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Smoke-Free Campus FAQs

What is the Smoke-Free Campus initiative? Why did UT decide to go smoke-free?

The Smoke-Free Campus initiative grew out of several years of widespread conversation and concern regarding smoking on campus. The initiative was specifically developed over time to address three concerns: protecting the health and safety of UT’s students, faculty, staff, and visitors; promoting a healthy and safe environment to learn, work, and live; and to ensure compliance with state law.

Do other schools have similar policies?

More than 2,000 campuses across the US have adopted smoke- or tobacco-free policies. Within the SEC, UT’s transition to a smoke-free campus makes every school in the conference except one smoke- or tobacco-free.

What is included in the policy?

The policy prohibits the use of all combustible tobacco products—cigarettes, cigars, hookah, etc.—on campus, indoors and out. The use of electronic cigarettes—also known as e-cigs and vapes, among other names—are also prohibited.

Why did the university choose to go smoke-free instead of tobacco-free?

State law does not allow for designation of a tobacco-free campus (that is, banning smokeless tobacco use as well as smoking). In addition, smoking is the only form of tobacco use with the potential to harm others through secondhand exposure, making it a logical focus from a public health perspective.

Why are e-cigarettes included?

Like cigarettes, e-cigarettes expose others to airborne substances—and the potential health effects are not fully known.

What are the benefits of a smoke-free campus?

On an individual level, a smoke-free campus eliminates exposure to secondhand smoke, supports current smokers who are working to quit, and reduces smoking among those who still smoke.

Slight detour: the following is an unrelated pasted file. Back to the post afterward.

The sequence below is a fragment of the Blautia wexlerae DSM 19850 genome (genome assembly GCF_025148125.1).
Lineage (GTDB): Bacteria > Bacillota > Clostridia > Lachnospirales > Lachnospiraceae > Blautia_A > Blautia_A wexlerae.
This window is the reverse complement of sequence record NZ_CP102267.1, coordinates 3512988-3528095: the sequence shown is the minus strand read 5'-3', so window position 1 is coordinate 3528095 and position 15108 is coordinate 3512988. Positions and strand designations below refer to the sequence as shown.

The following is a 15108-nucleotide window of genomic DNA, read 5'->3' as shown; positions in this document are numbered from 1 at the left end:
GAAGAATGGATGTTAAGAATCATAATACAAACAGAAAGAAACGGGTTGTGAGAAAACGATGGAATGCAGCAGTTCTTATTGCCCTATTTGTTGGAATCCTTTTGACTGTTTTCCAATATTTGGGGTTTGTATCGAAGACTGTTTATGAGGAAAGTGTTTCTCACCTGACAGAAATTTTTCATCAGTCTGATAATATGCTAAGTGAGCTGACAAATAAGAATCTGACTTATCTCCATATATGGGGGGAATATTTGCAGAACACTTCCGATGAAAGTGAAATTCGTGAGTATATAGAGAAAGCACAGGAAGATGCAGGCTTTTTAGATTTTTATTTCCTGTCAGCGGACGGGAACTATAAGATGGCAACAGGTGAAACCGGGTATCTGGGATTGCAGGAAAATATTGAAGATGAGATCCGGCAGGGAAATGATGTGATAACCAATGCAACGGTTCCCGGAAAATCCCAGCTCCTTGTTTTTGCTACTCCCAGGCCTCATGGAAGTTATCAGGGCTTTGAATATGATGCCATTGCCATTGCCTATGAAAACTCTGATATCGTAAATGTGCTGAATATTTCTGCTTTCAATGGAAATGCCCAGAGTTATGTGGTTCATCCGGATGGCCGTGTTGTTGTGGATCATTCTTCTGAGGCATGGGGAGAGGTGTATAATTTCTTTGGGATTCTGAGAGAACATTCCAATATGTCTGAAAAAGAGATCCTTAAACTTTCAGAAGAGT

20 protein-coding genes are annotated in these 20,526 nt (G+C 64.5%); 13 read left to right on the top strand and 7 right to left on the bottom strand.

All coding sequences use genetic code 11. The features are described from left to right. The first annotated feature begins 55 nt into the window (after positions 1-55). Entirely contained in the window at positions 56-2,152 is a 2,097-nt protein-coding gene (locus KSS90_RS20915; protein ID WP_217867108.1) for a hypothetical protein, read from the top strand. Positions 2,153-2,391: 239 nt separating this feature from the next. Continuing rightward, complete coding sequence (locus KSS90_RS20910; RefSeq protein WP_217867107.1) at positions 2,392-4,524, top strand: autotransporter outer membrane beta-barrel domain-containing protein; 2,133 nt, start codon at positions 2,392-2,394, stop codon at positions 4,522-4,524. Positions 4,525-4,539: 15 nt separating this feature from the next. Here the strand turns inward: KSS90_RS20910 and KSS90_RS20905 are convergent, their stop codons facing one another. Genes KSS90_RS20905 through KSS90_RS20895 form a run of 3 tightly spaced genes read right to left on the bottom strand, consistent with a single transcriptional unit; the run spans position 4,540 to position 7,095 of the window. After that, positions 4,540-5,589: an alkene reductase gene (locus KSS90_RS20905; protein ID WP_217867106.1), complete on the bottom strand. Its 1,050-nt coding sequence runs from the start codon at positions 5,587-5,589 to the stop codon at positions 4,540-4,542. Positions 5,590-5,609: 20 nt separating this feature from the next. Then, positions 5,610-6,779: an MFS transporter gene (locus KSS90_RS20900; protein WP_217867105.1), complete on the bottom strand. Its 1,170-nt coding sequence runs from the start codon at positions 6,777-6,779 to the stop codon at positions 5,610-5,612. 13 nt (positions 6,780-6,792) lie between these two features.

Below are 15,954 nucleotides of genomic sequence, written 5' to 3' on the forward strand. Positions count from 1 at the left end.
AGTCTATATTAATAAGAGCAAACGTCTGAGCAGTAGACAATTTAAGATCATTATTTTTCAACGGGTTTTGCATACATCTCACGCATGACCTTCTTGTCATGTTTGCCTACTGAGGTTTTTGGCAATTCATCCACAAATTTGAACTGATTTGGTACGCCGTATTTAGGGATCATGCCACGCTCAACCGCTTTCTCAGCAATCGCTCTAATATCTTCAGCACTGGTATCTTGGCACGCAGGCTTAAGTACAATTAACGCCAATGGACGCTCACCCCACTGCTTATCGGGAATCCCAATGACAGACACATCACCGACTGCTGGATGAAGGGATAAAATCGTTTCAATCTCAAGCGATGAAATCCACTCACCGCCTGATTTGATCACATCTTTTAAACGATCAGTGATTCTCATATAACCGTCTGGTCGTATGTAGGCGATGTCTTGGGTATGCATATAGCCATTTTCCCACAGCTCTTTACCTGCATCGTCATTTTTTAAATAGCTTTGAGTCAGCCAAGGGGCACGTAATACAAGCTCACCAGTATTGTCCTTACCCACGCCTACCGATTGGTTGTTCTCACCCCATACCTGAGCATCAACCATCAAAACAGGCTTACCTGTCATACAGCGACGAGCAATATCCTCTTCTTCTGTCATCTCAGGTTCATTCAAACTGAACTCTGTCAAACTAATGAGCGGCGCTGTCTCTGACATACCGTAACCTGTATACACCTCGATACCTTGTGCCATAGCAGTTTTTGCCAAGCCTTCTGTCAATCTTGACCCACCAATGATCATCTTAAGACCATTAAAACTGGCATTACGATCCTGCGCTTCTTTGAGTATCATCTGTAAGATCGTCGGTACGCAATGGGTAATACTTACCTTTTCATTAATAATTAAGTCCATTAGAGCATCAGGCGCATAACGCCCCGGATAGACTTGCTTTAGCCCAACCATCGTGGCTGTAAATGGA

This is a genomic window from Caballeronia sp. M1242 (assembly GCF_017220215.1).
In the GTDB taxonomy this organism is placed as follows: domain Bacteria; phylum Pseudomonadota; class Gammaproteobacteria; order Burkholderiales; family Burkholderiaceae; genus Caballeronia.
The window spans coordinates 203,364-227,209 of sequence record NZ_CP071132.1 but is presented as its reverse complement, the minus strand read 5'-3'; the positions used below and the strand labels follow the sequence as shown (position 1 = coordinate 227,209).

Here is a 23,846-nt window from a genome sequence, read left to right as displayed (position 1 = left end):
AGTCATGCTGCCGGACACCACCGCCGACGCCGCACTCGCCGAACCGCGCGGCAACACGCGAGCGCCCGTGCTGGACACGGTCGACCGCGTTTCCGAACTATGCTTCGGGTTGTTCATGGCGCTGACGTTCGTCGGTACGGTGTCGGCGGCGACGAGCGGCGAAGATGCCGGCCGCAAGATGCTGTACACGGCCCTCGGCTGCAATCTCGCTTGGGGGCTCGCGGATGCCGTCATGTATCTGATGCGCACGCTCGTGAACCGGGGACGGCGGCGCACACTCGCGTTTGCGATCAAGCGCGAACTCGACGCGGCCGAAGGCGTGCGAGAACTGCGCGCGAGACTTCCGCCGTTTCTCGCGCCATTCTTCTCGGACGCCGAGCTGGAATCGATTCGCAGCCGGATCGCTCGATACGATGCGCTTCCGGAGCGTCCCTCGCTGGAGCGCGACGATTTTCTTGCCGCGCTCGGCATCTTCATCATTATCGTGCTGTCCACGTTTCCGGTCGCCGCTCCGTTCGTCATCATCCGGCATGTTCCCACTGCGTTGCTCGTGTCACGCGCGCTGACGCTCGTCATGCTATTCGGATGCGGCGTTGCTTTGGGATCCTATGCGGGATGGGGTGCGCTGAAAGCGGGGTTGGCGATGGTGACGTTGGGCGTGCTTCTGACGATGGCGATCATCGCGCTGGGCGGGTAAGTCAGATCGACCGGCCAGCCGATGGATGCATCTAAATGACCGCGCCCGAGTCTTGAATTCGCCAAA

Benefits that will accrue to the entire campus community include healthier students and employees, potentially resulting over time in lower insurance costs, and the elimination of ashtrays, which leading to a more attractive campus and giving the facilities staff more time and resources to focus on other needs. Fostering a progressive campus environment will help us recruit and retain top students, faculty, and staff.

Do these policies really make a difference?

A comprehensive study conducted at the University of Minnesota indicates that establishing a smoke- or tobacco-free campus decreases tobacco use among students and employees and lowers students’ acceptance of tobacco use, among other positive effects.

How is the policy enforced?

For the most part, the policy will rely on voluntary compliance. Creating a positive and supportive smoke-free environment is a responsibility that we all share. All members of the campus community are encouraged to promote compliance in a spirit of thoughtfulness, consideration, and cooperation.

While the emphasis is on education and support rather than penalties, violations are subject to disciplinary action as with any university policy. Faculty and staff can discuss concerns about violations with their immediate supervisor; students can bring their concerns to the Office of Student Conduct and Community Standards.

Is the university requiring that people quit smoking?

No, although all members of the university community are encouraged to consider quitting.

What areas of campus will the smoke-free campus policy cover?

Clear the Air UT MapThe policy covers all campus buildings and all outdoor spaces with the exception of sidewalks owned and maintained by the city of Knoxville. Click on the map for details.

Can I smoke in my vehicle?

The policy prohibits smoking in private vehicles when parked or operated on university property.

Why are there no designated smoking areas?

The experience of other universities indicates that the benefits of a smoke- or tobacco-free campus are considerably lessened when smoking areas are designated.

What about athletic and cultural events held on campus?

The policy extends to all locations on the UT campus 24 hours a day, seven days a week.

I’d like to quit smoking. What resources are available to me?

See this list of campus, local, and online resources.

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